Psychology pt1. On-boarding & Flow

Every mobile app has a common objective, that is to on-board user and retain them. It has never been more important to create an engaging experiences for a user and to begin habit building for the user.

Nowadays most of peoples time on mobile is spent using mobile apps (Colwyn, 2014). In addition, the average number of apps a user has installed on their phone is 27 (Rosoff, n.d.). However, research tells that users focus the most time on their most important apps and that 80% of all app usage is done with only 3 apps (Dogtiev, 2015).

It’s imperative that consideration is given how to the product can grab and keep the user’s attention especially in the distraction contexts that mobile users are often in such as the daily commute.

There are a number of methods that can be used to encourage engagement in an app. For this project I will focus on the following:

  • User Flow
  • User on-boarding


Flow can be described as ‘condition of deep, nearly meditative involvement’ (Logue, 2016). Apps that are designed for productivity, engagement and efficiency must ensure the user is in focus or flow. Cooper also advises that a sense of flow can be created when the interaction with the product become transparent and suggests that ‘ultimate user interface’ is one that has no interface (Cooper et al. 2014).

A state of optimal experience, where people are so engaged in the activity they’re doing that the rest of the world falls away
(Csikszentmihalyi, 2002)

Dana Chisnell suggests that creating designs that are pleasurable to use are perceived as being more trustworthy, and more personal. In addition, Chisnell (2011) asserts that flow is a feeling of mastering a challenge, ‘being in the zone’ or just feeling relaxed or energised.

User on-boarding

User on-boarding the first opportunity to gain a users attention. It’s the first chance the introduce the apps functionality, convince the of the value of this app and demonstrate how it can seamlessly achieve their user goals while getting then into that state of flow which will in return help user retention.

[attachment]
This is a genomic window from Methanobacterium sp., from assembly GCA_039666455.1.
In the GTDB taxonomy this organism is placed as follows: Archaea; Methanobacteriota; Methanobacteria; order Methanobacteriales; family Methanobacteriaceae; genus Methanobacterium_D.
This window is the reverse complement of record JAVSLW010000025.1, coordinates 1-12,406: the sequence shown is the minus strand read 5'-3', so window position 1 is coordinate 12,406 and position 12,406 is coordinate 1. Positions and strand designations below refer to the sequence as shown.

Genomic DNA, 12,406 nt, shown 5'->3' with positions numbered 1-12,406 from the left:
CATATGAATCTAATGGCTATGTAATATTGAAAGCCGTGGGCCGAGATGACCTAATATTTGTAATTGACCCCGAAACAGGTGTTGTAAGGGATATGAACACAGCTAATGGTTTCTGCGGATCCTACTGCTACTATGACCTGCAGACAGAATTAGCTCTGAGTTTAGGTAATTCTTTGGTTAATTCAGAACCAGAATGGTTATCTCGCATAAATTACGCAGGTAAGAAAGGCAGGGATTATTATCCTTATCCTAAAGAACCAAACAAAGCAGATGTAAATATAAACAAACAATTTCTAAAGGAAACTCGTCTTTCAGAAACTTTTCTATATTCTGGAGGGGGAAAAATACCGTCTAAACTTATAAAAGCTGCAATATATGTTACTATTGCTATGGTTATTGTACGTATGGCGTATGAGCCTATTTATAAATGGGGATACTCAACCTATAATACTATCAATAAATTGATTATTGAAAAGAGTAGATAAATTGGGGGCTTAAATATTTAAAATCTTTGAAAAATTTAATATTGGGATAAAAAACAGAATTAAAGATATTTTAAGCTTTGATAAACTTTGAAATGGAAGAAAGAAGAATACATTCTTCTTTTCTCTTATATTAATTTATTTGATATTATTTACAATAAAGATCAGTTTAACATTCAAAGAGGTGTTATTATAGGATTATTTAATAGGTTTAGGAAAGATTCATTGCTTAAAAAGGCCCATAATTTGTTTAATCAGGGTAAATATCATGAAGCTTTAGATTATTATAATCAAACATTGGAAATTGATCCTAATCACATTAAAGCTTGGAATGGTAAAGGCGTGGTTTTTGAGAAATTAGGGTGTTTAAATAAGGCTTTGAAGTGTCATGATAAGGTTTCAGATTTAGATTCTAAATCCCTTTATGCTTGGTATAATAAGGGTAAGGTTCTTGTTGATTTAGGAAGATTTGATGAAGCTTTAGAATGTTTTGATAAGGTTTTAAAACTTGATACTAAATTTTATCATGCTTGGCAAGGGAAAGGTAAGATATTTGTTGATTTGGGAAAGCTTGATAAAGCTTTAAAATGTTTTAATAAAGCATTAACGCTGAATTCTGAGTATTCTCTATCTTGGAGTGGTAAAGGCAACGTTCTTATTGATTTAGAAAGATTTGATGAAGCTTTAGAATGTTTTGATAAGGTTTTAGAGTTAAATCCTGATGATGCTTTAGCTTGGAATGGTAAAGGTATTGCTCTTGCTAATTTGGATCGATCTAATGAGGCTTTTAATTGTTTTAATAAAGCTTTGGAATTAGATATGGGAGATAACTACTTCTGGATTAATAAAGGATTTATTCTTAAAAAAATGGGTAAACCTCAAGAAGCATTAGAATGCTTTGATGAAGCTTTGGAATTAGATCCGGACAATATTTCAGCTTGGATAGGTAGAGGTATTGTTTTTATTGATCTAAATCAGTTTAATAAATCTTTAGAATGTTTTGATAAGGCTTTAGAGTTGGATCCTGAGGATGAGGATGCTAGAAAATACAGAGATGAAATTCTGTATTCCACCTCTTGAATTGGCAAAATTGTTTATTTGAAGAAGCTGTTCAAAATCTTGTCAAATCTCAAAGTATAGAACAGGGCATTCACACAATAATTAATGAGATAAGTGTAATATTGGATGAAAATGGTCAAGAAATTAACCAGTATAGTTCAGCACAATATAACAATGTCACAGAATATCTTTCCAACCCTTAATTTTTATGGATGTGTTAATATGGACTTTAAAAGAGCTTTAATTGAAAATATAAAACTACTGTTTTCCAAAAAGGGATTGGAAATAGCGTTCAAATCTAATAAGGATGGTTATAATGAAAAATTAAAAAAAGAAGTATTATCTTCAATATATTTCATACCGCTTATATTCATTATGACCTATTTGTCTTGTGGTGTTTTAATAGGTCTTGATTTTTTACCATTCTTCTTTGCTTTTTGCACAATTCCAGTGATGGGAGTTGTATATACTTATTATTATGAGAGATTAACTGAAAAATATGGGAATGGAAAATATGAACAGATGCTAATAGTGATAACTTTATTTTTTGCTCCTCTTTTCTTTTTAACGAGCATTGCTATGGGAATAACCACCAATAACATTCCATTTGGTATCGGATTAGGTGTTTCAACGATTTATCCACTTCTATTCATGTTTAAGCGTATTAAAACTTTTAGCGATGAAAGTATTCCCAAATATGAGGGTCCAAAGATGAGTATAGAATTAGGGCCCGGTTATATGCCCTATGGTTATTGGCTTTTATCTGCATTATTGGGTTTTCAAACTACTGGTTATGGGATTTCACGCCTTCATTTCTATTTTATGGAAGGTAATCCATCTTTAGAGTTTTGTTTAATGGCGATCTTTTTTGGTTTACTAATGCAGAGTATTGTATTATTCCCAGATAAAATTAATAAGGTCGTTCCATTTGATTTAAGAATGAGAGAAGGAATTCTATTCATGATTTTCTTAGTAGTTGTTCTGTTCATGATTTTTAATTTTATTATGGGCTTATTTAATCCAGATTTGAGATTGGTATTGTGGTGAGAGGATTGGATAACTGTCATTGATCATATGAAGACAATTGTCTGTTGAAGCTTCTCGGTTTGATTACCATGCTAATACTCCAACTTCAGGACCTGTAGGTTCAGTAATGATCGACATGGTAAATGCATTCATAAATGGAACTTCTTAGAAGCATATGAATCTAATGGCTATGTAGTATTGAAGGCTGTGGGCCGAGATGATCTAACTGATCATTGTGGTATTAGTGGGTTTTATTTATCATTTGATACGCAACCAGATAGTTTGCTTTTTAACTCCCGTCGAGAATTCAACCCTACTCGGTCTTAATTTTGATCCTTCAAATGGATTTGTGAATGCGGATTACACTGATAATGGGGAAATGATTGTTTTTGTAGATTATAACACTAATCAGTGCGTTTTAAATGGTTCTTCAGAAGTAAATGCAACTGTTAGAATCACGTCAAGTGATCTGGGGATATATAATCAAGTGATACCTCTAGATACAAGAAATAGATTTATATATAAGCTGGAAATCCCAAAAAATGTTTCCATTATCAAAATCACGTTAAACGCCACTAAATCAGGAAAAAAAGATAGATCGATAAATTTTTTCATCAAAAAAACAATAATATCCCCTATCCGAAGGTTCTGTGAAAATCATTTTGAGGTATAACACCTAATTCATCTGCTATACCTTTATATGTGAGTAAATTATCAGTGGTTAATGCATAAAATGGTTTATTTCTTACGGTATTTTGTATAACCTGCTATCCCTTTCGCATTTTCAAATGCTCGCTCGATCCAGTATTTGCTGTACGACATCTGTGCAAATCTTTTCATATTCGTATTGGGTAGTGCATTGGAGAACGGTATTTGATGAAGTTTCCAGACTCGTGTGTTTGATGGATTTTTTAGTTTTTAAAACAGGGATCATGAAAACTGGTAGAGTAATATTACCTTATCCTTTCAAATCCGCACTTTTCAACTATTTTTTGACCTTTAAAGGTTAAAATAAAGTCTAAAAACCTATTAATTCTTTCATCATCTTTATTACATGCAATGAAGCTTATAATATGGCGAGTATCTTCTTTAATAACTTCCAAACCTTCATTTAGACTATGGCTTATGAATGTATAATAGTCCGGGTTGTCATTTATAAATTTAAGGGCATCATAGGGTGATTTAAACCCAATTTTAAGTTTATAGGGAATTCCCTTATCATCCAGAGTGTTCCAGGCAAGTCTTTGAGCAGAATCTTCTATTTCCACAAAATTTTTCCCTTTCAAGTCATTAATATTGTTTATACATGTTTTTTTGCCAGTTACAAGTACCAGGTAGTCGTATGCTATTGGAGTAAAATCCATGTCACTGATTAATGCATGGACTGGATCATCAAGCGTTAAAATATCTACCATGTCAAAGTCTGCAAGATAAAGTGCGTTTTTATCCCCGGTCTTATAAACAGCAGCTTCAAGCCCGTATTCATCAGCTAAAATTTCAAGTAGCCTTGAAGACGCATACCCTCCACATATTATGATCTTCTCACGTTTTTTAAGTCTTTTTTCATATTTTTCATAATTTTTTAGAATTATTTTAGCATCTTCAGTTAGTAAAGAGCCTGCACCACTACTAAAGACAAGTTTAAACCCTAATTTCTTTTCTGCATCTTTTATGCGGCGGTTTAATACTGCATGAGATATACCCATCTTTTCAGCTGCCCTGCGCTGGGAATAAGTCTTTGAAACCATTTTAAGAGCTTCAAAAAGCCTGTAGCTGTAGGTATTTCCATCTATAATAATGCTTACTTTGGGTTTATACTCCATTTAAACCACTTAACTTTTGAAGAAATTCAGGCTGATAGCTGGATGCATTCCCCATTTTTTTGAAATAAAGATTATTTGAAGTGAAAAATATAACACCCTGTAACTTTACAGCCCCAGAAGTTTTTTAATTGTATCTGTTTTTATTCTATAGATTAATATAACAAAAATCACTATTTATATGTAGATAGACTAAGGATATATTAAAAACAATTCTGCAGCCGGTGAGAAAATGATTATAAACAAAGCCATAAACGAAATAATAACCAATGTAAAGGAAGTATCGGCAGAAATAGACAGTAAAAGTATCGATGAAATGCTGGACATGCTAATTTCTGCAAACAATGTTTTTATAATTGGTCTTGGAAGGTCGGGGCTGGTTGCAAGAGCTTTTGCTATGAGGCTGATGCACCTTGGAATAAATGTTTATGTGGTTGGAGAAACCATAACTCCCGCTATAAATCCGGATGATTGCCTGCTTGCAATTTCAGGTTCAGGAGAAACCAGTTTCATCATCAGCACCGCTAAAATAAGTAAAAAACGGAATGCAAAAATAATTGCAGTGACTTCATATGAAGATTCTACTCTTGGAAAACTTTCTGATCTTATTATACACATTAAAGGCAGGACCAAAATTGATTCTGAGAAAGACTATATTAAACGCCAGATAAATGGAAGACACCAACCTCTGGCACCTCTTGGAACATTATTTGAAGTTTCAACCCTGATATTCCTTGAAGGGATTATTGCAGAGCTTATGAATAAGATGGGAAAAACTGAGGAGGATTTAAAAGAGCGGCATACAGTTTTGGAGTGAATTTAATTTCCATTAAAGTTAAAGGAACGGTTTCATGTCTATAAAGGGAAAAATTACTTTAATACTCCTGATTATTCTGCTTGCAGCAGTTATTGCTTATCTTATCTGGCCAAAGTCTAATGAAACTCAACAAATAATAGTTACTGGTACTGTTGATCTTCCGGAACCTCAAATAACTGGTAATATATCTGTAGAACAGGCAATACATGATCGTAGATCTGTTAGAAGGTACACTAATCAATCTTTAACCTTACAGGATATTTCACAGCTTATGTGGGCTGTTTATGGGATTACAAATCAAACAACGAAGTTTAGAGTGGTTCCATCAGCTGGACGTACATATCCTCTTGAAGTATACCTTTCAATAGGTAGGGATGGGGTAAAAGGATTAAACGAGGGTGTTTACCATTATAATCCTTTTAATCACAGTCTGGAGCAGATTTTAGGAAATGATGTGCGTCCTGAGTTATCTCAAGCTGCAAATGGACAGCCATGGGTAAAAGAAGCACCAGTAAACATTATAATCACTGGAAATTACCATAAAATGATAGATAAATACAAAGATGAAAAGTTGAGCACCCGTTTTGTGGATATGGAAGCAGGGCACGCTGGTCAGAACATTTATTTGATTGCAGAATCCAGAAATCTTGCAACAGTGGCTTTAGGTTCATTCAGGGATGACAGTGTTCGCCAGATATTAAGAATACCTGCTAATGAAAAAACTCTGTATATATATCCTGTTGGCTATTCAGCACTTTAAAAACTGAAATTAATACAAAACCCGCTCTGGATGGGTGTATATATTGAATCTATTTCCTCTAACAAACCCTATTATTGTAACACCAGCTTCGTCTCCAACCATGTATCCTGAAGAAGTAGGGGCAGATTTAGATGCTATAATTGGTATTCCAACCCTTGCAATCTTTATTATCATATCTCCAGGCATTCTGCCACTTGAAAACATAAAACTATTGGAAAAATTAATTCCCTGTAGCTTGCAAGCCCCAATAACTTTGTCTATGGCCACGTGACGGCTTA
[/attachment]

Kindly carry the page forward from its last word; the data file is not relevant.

This slideshow requires JavaScript.

There are a number of approaches to on-boarding on but the most popular are:

  • Do something approach
  • ‘Joy riding’ experience
  • ‘Setup approach’
  • Progressive On-boarding

I decided to use a ‘setup approach’ so that we can get 1) get the user up and running quickly and too the user will be asked about notifications early on.

This slideshow requires JavaScript.


  1. Chisnell, D. (2011a). Beyond Task Completion: Flow in Design | UX Magazine. Retrieved 19 April 2017, from
  2. Chisnell, D. (2011b, October). Beyond Frustration: Three levels of happy design | UX Magazine. Retrieved 19 April 2017, from
  3. Colwyn, S. (2014, March 13). New consumer media consumption research – Smart Insights Digital Marketing Advice. Retrieved from
  4. Cooper, A., Reimann, R., Cronin, D., & Noessel, C. (2014). About Face: The Essentials of Interaction Design, 4th Edition.
  5. Dogtiev, A. (2015, December 14). App Usage Statistics: 2015 Roundup. Retrieved 20 April 2017, from
  6. Logue, G. (2016, November 11). The Role Of Psychology In App Design. Retrieved 20 April 2017, from
  7. Rosoff, M. (2016, May). The app explosion is over. Retrieved 20 April 2017, from


  1. Csikszentmihalyi, M. (2002). Flow: The Psychology of Happiness: The Classic Work on How to Achieve Happiness (New Ed edition). London: Rider.
  2. Eyal, N. (2014). Hooked: How to Build Habit-Forming Products. (R. Hoover, Ed.) (1 edition). New York, New York: Portfolio.
    Cooper, A., Reimann, R., Cronin, D., & Noessel, C. (2014). About Face: The Essentials of Interaction Design, 4th Edition.
  3. Anderson, S. P. (2011). Seductive Interaction Design: Creating Playful, Fun, and Effective User Experiences (1 edition). Berkeley, CA: New Riders.